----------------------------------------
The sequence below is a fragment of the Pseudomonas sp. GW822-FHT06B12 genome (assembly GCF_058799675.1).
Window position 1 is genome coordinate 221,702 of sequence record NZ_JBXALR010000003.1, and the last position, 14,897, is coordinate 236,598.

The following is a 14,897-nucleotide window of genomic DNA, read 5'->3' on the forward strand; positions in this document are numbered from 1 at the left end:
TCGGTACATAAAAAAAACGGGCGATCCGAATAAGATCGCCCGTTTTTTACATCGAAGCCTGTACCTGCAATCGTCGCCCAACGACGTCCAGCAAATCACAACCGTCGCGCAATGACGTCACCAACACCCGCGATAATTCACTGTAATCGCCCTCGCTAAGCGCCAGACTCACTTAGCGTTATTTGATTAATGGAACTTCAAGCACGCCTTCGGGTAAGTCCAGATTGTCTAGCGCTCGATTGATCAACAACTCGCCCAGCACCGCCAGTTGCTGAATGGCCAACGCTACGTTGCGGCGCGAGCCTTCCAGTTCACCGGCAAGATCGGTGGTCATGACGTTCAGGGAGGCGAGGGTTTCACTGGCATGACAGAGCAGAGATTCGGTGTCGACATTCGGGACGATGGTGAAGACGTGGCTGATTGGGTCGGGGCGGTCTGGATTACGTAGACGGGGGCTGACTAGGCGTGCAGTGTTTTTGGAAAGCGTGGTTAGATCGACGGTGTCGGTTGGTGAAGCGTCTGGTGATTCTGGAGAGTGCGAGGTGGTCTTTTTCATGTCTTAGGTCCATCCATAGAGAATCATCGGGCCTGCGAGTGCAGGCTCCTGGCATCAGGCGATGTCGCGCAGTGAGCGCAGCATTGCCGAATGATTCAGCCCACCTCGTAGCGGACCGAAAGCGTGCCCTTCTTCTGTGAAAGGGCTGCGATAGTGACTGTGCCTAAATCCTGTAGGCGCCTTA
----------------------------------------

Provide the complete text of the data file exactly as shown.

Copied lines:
The sequence below is a fragment of the Pseudomonas sp. GW822-FHT06B12 genome (assembly GCF_058799675.1).
Window position 1 is genome coordinate 221,702 of sequence record NZ_JBXALR010000003.1, and the last position, 14,897, is coordinate 236,598.

The following is a 14,897-nucleotide window of genomic DNA, read 5'->3' on the forward strand; positions in this document are numbered from 1 at the left end:
TCGGTACATAAAAAAAACGGGCGATCCGAATAAGATCGCCCGTTTTTTACATCGAAGCCTGTACCTGCAATCGTCGCCCAACGACGTCCAGCAAATCACAACCGTCGCGCAATGACGTCACCAACACCCGCGATAATTCACTGTAATCGCCCTCGCTAAGCGCCAGACTCACTTAGCGTTATTTGATTAATGGAACTTCAAGCACGCCTTCGGGTAAGTCCAGATTGTCTAGCGCTCGATTGATCAACAACTCGCCCAGCACCGCCAGTTGCTGAATGGCCAACGCTACGTTGCGGCGCGAGCCTTCCAGTTCACCGGCAAGATCGGTGGTCATGACGTTCAGGGAGGCGAGGGTTTCACTGGCATGACAGAGCAGAGATTCGGTGTCGACATTCGGGACGATGGTGAAGACGTGGCTGATTGGGTCGGGGCGGTCTGGATTACGTAGACGGGGGCTGACTAGGCGTGCAGTGTTTTTGGAAAGCGTGGTTAGATCGACGGTGTCGGTTGGTGAAGCGTCTGGTGATTCTGGAGAGTGCGAGGTGGTCTTTTTCATGTCTTAGGTCCATCCATAGAGAATCATCGGGCCTGCGAGTGCAGGCTCCTGGCATCAGGCGATGTCGCGCAGTGAGCGCAGCATTGCCGAATGATTCAGCCCACCTCGTAGCGGACCGAAAGCGTGCCCTTCTTCTGTGAAAGGGCTGCGATAGTGACTGTGCCTAAATCCTGTAGGCGCCTTA